The 2015 Lafon Rochet is an excellent wine. In my view it has an excellent classic cedar spice cabernet style and a broad mid palate. The wine has a richness which balances well with the oak. It will age very well.
The group consistently felt that Montrose 2015 was the top wine. This is a stunning wine with deep spice and a hard core of ripe cabernet fruit. The wine has lurking power and elegance.

This appellation can be an iron fist in a velvet glove. Often the most power packed styles of cabernet sauvignons with the best ageing potential.
The twin peaks were the Pichons in this area. However I rated Lafite Rothschild a fraction higher.
My rankings were:
Lafite Rothschild

Pichon Baron
Pichon Comtesse

Mouton Rothschild
Pontet Canet

Lynch Bages
Grand Puy Lacoste

This is almost identical to the (original) 1855 classification!!!
The 2015 Pauillacs are very good at the top end, but slightly more patchy at the lower end.
Lafite Rothschild 2015 has a graphite dark spicey fruit element, whilst not being overpowering. I liked the elegance and finish.
Latour 2015 has an elegant attack, but quite a heavy rich pruney mouthfeel with dark spice and ripeness. Latour is a rich style of wine and defeinitely a wine for the long haul.
Pichon Baron 2015 is near opaque in colour. The wine has a creamy smooth texture with a boldness of beefy structures. Great classy potential. A wine to follow.
Pichon Comtesse 2015 has a wonderful vibrancy. The cedar spicey cabernet notes are classic Pauillac. A wine with a solid backbone.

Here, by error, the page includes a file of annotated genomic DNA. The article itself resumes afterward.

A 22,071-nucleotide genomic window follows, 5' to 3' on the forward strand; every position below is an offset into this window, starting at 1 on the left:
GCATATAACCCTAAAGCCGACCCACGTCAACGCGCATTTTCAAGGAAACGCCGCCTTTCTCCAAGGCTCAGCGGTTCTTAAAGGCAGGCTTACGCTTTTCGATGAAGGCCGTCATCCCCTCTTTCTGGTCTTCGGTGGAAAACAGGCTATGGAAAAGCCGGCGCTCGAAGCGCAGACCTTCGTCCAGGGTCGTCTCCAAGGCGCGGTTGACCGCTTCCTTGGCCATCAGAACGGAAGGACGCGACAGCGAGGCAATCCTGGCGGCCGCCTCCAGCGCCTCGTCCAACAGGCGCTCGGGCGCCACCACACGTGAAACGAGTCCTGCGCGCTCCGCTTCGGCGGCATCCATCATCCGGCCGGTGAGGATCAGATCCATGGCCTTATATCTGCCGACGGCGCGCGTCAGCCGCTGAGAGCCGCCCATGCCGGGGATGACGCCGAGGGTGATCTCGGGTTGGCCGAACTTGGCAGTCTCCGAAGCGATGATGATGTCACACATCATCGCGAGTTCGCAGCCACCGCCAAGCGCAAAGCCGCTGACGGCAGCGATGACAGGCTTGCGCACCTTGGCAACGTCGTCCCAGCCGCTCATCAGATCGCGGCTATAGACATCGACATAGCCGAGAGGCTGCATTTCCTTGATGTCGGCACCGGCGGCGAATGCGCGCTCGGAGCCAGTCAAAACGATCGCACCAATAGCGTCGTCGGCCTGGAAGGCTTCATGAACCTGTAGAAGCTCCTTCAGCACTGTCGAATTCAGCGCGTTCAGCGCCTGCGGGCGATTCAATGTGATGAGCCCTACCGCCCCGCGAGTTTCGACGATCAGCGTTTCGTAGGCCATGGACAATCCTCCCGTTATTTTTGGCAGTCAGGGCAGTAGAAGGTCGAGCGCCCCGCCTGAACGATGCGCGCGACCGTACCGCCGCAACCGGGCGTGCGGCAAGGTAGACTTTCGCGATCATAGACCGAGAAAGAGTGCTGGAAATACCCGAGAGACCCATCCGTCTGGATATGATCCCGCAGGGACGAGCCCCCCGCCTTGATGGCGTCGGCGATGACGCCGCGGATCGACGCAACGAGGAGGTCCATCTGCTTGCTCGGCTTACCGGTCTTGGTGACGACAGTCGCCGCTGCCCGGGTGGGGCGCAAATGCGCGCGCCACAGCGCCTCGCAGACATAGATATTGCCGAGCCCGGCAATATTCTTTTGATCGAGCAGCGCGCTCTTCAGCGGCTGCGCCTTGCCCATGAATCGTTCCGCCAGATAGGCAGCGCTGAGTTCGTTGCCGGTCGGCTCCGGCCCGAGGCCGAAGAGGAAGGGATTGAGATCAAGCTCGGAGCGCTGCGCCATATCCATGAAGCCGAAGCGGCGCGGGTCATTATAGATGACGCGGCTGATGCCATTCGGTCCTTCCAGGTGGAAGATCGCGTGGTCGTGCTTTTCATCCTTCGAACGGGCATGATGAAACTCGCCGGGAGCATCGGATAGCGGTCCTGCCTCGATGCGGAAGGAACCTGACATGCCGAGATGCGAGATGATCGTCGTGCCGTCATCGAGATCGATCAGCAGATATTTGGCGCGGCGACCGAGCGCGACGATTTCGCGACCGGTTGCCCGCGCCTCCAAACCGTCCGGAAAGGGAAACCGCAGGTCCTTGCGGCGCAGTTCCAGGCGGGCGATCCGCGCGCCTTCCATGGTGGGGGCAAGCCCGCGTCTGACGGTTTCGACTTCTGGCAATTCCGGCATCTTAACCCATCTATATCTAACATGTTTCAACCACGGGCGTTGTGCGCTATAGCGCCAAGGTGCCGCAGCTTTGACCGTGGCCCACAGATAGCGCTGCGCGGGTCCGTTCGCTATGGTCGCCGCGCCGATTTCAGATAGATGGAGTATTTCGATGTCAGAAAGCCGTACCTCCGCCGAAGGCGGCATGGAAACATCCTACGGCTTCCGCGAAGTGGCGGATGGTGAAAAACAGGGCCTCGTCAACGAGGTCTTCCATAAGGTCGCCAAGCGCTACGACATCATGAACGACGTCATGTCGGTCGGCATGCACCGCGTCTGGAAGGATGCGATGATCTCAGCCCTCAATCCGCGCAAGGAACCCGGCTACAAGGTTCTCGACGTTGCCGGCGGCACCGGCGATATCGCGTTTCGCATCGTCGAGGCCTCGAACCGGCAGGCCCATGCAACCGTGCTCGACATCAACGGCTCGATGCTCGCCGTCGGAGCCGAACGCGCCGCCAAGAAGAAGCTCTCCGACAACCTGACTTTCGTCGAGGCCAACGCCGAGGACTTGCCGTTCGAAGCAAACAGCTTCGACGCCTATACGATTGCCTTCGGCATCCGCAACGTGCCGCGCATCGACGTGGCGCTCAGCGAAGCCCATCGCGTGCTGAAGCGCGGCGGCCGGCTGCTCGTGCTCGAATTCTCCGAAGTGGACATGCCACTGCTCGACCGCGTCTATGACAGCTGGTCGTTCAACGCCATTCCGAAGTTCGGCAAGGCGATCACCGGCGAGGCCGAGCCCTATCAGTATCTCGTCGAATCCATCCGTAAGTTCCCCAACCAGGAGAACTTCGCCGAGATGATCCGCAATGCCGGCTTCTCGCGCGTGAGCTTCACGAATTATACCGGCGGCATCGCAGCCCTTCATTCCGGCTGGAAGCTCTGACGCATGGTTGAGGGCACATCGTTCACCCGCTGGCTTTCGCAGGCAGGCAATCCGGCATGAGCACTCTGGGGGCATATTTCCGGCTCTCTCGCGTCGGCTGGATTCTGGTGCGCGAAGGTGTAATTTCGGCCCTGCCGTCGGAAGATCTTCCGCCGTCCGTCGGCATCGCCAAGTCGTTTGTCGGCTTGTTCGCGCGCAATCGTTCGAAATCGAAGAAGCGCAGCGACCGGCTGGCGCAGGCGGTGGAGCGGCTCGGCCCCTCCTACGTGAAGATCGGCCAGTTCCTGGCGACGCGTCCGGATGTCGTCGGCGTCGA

Mouton Rothschild 2015 has a delicate attack (sometimes Mouton can be very obvious on the nose). There is some classy integrated oak lurking behind the fruit and a youthful vibrancy. But the Mouton is a little closed at the moment.
It was great to taste Pontet Canet 2015 and realise that this wine has a very perfumed floral elegance. It was a very classy elegant style (that I thought was Grand Puy Lacoste). The ripe tannins were in balance and will age well. Pontet Canet is back on track.
Lynch Bages 2015 is all seductive, intense fruit.
Grand Puy Lacoste 2015 is very elegant with a ferrous core of intense fruit. A charming wine with great heart and potential.

Saint Julien 
The three Leoville Chateaux were closely joined by Ducru Beaucaillou for this most consistent quality appellation.
Beychevelle seems to be on a continuous upgrade in quality too.
But Langoa Barton, Branaire Ducru, Gloria and Gruaud Larose are not far behind.